I'd guess that Gossage will be inducted next year, and I wouldn't be surprised to see Rice and/or Dawson also make it in 2008.

registerthis
01-10-2007, 04:51 PM
Why. McGwire never tested positive for anything.

Oh, well then...sign me up.

TRF
01-10-2007, 05:14 PM
Oh, well then...sign me up.

Ya know, Frank Thomas is a big guy that seem very brittle all of a sudden. He's never tested positive for steroids, but he's big, and now he's injured a lot. So he must be juicing.

Same with Nomar. Just seems like his body is rejecting something somehow. Juicer.

I never bought that whole degenerative hip thing for Albert Belle.

and on and on and on. A lot of people didn't like his answer to Congress. I like his answer a helluva lot more than Palmeiro's.

See, it's simple. McGwire has never been proven to take anything. Palmeiro has. It was never proven that Ty Cobb bet on baseball, though it's generally believed he did. Did anyone in the 70's not take greenies?

If it is ever PROVEN McGwire took steroids, before he gets inducted, then fine keep him out. But to deny him enshrinement because you think he MIGHT have taken them means you enshrine no one. Because by that criteria, all are suspect.

registerthis
01-10-2007, 05:23 PM
A lot of people didn't like his answer to Congress. I like his answer a helluva lot more than Palmeiro's.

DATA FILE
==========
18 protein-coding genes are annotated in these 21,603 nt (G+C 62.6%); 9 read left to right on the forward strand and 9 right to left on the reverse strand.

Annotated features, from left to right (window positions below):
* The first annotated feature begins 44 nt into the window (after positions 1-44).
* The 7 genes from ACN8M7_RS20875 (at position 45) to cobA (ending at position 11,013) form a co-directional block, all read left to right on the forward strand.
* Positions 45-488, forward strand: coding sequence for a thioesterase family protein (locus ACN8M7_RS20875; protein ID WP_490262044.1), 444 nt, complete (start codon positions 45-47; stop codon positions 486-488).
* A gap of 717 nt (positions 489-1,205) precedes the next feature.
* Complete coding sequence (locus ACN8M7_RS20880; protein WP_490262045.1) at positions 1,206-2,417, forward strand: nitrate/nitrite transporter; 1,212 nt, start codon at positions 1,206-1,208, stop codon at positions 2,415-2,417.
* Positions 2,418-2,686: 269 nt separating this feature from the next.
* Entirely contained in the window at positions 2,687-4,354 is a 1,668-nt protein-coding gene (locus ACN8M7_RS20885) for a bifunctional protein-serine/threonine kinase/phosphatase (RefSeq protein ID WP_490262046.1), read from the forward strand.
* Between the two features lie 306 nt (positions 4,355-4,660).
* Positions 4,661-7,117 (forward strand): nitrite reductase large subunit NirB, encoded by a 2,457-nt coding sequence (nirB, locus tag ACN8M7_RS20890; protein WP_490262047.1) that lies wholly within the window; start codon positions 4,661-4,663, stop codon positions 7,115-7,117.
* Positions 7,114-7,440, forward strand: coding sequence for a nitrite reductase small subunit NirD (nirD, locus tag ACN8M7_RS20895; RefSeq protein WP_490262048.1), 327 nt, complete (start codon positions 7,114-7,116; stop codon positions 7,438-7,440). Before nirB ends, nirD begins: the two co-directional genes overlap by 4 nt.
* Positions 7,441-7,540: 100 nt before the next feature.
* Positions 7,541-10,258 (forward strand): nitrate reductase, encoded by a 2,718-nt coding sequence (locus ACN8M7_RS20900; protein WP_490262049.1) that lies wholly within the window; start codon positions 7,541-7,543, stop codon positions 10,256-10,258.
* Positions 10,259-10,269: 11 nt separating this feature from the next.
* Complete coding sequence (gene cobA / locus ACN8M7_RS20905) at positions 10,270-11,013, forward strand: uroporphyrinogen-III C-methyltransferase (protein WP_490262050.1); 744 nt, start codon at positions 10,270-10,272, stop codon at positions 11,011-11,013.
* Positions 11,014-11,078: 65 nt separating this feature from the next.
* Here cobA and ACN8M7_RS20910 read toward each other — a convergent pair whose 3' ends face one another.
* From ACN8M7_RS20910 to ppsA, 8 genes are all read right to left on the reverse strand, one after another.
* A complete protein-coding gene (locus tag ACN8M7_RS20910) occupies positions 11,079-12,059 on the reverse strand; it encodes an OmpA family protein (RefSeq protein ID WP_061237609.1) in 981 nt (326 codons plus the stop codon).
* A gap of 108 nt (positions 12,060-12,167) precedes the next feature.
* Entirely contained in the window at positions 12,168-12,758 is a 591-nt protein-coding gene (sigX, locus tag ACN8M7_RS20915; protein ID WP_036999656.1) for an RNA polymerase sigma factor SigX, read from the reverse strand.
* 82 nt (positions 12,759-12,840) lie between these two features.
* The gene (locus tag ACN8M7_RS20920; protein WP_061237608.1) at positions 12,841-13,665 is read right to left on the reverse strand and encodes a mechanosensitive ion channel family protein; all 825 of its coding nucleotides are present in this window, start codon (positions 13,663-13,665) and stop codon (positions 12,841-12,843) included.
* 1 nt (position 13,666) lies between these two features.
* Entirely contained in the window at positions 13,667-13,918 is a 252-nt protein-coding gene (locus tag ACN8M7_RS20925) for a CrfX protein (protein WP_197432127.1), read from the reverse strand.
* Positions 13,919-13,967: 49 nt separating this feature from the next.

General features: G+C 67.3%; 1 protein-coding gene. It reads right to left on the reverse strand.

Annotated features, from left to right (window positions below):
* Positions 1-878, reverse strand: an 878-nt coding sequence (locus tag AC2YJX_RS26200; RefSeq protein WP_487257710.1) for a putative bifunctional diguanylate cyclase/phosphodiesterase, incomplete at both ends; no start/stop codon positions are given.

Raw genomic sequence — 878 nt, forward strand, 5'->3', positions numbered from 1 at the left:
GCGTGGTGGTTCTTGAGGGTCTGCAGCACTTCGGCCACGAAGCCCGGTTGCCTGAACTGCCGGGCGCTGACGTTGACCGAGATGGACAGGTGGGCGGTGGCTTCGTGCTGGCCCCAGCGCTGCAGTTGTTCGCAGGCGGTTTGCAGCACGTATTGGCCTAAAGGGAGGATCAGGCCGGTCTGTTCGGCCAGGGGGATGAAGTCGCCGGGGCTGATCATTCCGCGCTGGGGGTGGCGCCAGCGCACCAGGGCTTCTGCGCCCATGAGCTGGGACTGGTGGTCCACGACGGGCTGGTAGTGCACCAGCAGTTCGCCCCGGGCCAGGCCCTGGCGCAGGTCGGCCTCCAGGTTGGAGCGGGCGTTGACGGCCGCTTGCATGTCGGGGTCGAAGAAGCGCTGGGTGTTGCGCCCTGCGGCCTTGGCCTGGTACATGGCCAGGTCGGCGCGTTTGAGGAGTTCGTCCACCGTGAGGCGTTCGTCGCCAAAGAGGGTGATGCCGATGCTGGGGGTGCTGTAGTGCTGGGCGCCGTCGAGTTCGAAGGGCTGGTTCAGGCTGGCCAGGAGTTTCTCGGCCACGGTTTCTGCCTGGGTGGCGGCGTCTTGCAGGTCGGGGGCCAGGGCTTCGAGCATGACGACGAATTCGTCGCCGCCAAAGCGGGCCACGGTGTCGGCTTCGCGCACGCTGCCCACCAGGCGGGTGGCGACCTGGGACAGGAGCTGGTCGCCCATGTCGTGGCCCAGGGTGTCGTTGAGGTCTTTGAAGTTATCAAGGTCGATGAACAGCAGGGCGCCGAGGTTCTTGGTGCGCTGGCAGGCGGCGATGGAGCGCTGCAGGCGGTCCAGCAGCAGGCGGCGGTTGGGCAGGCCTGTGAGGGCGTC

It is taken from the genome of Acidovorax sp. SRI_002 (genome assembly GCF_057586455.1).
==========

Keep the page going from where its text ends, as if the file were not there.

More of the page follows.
Evasive rather than lying?

Six to one...

RedsBaron
01-10-2007, 05:55 PM
If it is ever PROVEN McGwire took steroids, before he gets inducted, then fine keep him out. But to deny him enshrinement because you think he MIGHT have taken them means you enshrine no one. Because by that criteria, all are suspect.

There is no precedent for kicking someone out of the Hall of Fame once he was been enshrined. I have no problem at all with denying first year induction to any player reasonably suspected of using chmeicals to put up HOF quality numbers. Once a player is in the HOF, he's there forever.
Besides, there is no legal right to enshrinement in the Hall of Fame, it is not a question of due process, it isn't a criminal trial, and proof of steroid use is not required to be beyond a reasonable doubt.
The players and their union, abetted by gutless owners chasing the dollar, set up a system where, short of a confession, absolute proof of steroid use during the time McGwire played will be almost impossible. We can't travel back to 1998 to test McGwire, and there was no meaningful testing then.

TRF
01-10-2007, 05:59 PM
His explanation for that was IMO right on. If he denies it, he's a liar. If he admits it, he's hated. Who wants that?

His numbers cannot be denied.

TRF
01-10-2007, 06:16 PM
There is no precedent for kicking someone out of the Hall of Fame once he was been enshrined. I have no problem at all with denying first year induction to any player reasonably suspected of using chmeicals to put up HOF quality numbers. Once a player is in the HOF, he's there forever.
Besides, there is no legal right to enshrinement in the Hall of Fame, it is not a question of due process, it isn't a criminal trial, and proof of steroid use is not required to be beyond a reasonable doubt.